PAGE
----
One of Australia's top communications experts, University of Sydney associate professor Bjorn Landfeldt, had previously railed against the idea, saying shutting down the internet would "inflict an enormous damage on the entire world". He said it would be like giving a single country "the right to poison the atmosphere, or poison the ocean".

The scale of Egypt's crackdown on the internet and mobile phones amid deadly protests against the rule of President Hosni Mubarak is unprecedented in the history of the web, experts have said. US President Barack Obama, social networking sites and rights groups around the world all condemned the moves by Egyptian authorities to stop activists using mobile phones and cyber technology to organise rallies. "It's a first in the history of the internet," Rik Ferguson, an expert for Trend Micro, the world's third biggest computer security firm, said.

Julien Coulon, co-founder of Cedexis, a French internet performance monitoring and traffic management system, added: "In 24 hours we have lost 97 per cent of Egyptian internet traffic". Despite this, many Egyptians are finding ways to get access, some using international telephone numbers to gain access to dial-up internet. According to Renesys, a US Internet monitoring company, Egypt's four main internet service providers cut off international access to their customers in a near simultaneous move at 2234 GMT on Thursday. Around 23 million Egyptians have either regular or occasional access to the internet, according to official figures, more than a quarter of the population.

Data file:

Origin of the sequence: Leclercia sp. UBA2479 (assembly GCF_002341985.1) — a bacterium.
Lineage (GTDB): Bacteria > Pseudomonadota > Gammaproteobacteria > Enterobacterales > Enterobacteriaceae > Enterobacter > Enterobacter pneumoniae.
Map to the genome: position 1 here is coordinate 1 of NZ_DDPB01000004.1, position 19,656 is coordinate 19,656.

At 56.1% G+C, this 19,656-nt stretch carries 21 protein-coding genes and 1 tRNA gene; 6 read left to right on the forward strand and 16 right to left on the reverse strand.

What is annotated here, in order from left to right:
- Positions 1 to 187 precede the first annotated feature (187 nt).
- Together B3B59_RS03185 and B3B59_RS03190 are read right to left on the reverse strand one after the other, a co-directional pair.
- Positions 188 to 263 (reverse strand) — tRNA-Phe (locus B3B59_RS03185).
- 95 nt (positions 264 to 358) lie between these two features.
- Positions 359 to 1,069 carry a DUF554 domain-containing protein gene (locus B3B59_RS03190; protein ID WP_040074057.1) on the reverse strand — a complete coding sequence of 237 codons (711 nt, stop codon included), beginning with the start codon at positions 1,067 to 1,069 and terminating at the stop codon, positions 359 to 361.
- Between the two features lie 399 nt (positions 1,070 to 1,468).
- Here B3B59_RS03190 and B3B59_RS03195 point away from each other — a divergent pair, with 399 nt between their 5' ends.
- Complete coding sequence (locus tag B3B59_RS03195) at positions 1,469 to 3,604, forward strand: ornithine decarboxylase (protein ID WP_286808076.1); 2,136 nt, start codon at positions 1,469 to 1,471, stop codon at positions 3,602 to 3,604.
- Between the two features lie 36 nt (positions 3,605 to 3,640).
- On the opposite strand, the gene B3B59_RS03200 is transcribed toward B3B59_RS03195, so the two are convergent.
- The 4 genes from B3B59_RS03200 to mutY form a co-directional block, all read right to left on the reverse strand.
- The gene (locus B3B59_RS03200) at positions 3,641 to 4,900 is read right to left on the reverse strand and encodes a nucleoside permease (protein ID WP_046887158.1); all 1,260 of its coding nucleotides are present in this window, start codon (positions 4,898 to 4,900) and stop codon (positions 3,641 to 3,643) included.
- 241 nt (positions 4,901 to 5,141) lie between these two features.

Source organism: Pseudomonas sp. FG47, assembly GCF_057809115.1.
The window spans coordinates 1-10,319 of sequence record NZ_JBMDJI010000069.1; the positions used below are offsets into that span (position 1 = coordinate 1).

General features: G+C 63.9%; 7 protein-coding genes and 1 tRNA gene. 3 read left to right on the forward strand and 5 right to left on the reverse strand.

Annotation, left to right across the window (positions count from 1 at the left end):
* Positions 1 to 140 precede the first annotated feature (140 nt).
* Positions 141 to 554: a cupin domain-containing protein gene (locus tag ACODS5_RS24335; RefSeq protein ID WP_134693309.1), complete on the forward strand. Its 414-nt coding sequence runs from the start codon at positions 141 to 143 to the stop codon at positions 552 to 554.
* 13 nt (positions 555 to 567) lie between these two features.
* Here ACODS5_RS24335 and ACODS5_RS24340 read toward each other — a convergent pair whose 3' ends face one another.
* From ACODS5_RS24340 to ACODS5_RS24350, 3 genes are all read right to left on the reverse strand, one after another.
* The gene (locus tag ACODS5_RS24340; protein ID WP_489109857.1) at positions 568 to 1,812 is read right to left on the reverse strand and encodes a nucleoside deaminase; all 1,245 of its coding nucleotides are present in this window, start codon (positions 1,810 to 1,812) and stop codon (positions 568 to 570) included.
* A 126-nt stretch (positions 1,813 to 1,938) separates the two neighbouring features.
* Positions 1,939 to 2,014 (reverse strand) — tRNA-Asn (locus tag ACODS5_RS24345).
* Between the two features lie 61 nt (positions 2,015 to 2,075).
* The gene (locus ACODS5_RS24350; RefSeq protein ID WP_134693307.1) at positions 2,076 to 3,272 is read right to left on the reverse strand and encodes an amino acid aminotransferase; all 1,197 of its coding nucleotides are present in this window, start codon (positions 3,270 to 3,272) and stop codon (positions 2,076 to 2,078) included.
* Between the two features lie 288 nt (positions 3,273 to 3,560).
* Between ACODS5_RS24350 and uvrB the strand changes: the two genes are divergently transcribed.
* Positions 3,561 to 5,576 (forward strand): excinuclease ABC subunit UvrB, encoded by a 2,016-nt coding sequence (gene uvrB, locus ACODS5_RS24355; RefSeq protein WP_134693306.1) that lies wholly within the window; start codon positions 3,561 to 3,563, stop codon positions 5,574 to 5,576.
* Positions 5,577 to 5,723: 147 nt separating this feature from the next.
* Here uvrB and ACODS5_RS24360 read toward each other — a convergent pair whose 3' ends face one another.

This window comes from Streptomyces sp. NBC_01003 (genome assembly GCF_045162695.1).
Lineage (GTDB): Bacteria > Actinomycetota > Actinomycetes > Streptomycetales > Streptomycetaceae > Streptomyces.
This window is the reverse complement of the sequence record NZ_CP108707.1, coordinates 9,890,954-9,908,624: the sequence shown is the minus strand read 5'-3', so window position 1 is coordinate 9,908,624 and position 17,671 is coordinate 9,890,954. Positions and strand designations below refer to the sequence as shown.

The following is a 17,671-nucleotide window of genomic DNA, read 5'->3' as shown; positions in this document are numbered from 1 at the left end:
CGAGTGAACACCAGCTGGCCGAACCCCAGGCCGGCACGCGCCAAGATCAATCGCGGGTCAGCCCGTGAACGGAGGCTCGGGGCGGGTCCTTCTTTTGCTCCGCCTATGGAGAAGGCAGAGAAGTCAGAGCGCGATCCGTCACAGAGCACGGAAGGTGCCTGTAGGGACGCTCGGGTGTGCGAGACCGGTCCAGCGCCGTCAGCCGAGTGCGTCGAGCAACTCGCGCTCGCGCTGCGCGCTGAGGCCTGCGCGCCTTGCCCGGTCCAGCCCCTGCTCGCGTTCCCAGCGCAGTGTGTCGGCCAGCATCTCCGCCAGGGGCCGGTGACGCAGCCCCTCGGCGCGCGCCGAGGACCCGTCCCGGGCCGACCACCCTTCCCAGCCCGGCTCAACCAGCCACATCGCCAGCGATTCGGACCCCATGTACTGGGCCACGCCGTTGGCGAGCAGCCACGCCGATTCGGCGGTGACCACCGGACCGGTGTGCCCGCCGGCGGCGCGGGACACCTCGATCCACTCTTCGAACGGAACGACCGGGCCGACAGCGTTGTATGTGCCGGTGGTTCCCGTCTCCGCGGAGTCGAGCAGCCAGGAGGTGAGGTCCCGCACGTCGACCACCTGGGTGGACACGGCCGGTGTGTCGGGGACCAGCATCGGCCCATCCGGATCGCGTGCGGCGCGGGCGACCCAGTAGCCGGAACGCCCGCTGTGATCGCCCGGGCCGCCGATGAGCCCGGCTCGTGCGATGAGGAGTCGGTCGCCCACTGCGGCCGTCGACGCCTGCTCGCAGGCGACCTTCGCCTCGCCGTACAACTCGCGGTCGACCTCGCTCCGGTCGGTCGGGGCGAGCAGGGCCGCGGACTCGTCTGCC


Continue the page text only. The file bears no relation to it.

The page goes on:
"In an action unprecedented in internet history, the Egyptian government appears to have ordered service providers to shut down all international connections to the internet," James Cowie of Renesys said in a blog post.

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Congress On Foreign Internet Oppression

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Chinese Internet Police

CONGRESS in its inimitable fashion has considered how to resolve the dilemma of U.S. Internet companies that try to serve their customers but end up serving repressive foreign governments. Witnesses at a congressional hearing talked about dissidents in China, Syria and Russia who were imprisoned after posting their political thoughts on the Internet.

Routers, e-mail and other Internet services of U.S. companies helped the foreign governments track down the dissidents in some cases, the witnesses told members of the Senate Judiciary subcommittee on human rights and the law.

"Cisco´s routers are supercomputers," said Shiyu Zhou, deputy director of the Global Internet Freedom Consortium, a group that advocates against political censorship of the Internet. "They can be used as a toys, but they can also be made into an A-bomb."

He was referring to the Chinese government's Golden Shield Project, sometimes referred to as the Great Firewall of China. It is a censorship and surveillance program run by China's Ministry of Public Security that began operating in November 2003.

The Global Internet Freedom Consortium says Cisco Systems Inc.'s contract with the Chinese government to help build the Golden Shield program enabled Chinese police to find and arrest dissidents by tracking their Internet postings back to the source.

"They can make it into an A-bomb to make it do whatever the Golden Shield needs," Mr. Zhou said about Cisco's computer systems.

Well, our wonderfully sluggish US Congress finally awakens from their slumber on this issue that has caught the attention of concerned industry pundits for at least a decade. Damned American greed once again strikes at the hearts of the innocents, just to gain a foothold in market share (and the misplaced hope that these governments will either loosen up or the people will somehow rise up against their oppressors by luck of Western technologies. Read the entire Washington Times article.